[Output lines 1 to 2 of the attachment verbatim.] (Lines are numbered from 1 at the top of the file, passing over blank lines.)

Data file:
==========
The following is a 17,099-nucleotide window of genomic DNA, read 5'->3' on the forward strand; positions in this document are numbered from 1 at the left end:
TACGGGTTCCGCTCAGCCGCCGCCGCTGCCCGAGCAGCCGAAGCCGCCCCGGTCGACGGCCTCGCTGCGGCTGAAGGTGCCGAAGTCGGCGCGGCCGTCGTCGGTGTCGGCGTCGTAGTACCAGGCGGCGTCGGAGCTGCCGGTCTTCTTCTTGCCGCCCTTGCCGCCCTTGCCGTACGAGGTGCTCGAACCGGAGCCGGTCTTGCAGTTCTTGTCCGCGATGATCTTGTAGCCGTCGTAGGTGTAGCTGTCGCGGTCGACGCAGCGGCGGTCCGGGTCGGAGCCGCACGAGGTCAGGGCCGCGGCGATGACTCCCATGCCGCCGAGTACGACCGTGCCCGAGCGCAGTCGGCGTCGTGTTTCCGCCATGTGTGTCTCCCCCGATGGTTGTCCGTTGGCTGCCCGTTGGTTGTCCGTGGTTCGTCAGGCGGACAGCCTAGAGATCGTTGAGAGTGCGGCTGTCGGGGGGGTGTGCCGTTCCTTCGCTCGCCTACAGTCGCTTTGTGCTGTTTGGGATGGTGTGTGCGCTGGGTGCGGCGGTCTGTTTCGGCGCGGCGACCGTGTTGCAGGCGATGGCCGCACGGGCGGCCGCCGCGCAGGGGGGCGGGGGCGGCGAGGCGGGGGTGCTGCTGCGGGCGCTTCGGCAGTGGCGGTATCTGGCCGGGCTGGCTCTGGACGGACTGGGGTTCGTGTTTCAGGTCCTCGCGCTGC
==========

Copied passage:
The following is a 17,099-nucleotide window of genomic DNA, read 5'->3' on the forward strand; positions in this document are numbered from 1 at the left end:
TACGGGTTCCGCTCAGCCGCCGCCGCTGCCCGAGCAGCCGAAGCCGCCCCGGTCGACGGCCTCGCTGCGGCTGAAGGTGCCGAAGTCGGCGCGGCCGTCGTCGGTGTCGGCGTCGTAGTACCAGGCGGCGTCGGAGCTGCCGGTCTTCTTCTTGCCGCCCTTGCCGCCCTTGCCGTACGAGGTGCTCGAACCGGAGCCGGTCTTGCAGTTCTTGTCCGCGATGATCTTGTAGCCGTCGTAGGTGTAGCTGTCGCGGTCGACGCAGCGGCGGTCCGGGTCGGAGCCGCACGAGGTCAGGGCCGCGGCGATGACTCCCATGCCGCCGAGTACGACCGTGCCCGAGCGCAGTCGGCGTCGTGTTTCCGCCATGTGTGTCTCCCCCGATGGTTGTCCGTTGGCTGCCCGTTGGTTGTCCGTGGTTCGTCAGGCGGACAGCCTAGAGATCGTTGAGAGTGCGGCTGTCGGGGGGGTGTGCCGTTCCTTCGCTCGCCTACAGTCGCTTTGTGCTGTTTGGGATGGTGTGTGCGCTGGGTGCGGCGGTCTGTTTCGGCGCGGCGACCGTGTTGCAGGCGATGGCCGCACGGGCGGCCGCCGCGCAGGGGGGCGGGGGCGGCGAGGCGGGGGTGCTGCTGCGGGCGCTTCGGCAGTGGCGGTATCTGGCCGGGCTGGCTCTGGACGGACTGGGGTTCGTGTTTCAGGTCCTCGCGCTGC